Finance News

Strong Outlook for Investment in Floating Production Projects

Around $90 billion will be spent on construction and conversion of floating production systems over the next five years. This forecast, just completed by World Energy Reports, reflects the strong underlying market drivers supporting future investment activity in the deepwater sector.

The offshore industry is coming out of the worst downturn it has ever seen. Five years ago, the entire deepwater supply chain was hit by a tsunami. Oil prices collapsed, Petrobras imploded, production floater orders dried up, backlog disappeared. But production floater orders are now rebounding and the outlook is promising. While many upstream operators have cut back on capital spending, the need for reserves replacement will soon force budgets to rise. Meanwhile the breakeven price on deepwater projects has fallen greatly and new projects offer very attractive return on investment.

According to Jim McCaul, head of IMA/WER, “new deepwater projects planned in Brazil, Guyana, West Africa, GOM, elsewhere ensure that deepwater will continue to supply 8% to 12% of world oil demand over the next 20+ years. While tight/shale rock development will continue to compete with deepwater for upstream capital resources, most low hanging productivity breakthroughs in tight/shale rock projects, including use of tighter spacing to maximize footprint output, have now been realized. And while tight/shale productivity gains are slowing, more cos- effective ways to deepwater development are keeping a lid on project costs and breakeven price.”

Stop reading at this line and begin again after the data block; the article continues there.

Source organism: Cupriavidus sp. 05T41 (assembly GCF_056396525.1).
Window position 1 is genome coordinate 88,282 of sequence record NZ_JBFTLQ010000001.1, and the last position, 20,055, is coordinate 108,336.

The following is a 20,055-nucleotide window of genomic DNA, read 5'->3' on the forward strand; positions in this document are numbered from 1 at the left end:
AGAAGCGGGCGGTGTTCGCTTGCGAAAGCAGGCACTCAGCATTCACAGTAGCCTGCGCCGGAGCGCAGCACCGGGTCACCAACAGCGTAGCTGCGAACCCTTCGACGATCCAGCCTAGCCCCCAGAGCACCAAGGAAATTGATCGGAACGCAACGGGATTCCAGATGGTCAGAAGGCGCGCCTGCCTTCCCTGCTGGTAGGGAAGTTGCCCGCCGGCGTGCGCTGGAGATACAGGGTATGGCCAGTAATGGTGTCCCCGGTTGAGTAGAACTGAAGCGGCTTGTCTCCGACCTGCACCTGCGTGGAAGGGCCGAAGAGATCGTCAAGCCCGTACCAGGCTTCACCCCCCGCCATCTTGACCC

WER’s annual five-year outlook report published this week examines these and other key factors driving future production floater orders. We examine future oil and gas prices, risk of future supply disruption, upstream capex budgets, cost of capital for floating production projects, impact of EPC/leasing contractors' capacity constraints on FSPO ordering pace, Brazil’s moves to attract foreign investment, potential Petrobras privatization, etc. In our forecast we look in detail at future orders for FPSOs (floating production, storage and offloading vessels), FPUs (production semis, spars, TLPs, barges), FLNGs (floating liquefaction plants), FSRUs (floating storage and regasification units) and FSOs (floating storage offloading vessels).

McCaul said “we see the underlying market drivers supporting growing investment activity in the floating production sector over the next five years. In our most likely scenario we expect orders for 61 FPSOs/FPUs, 6 FLNGs, 20 FSRUs and 20 FSOs between 2020/24. Our 2020 forecast is up from last year, reflecting the strong underlying market conditions.”


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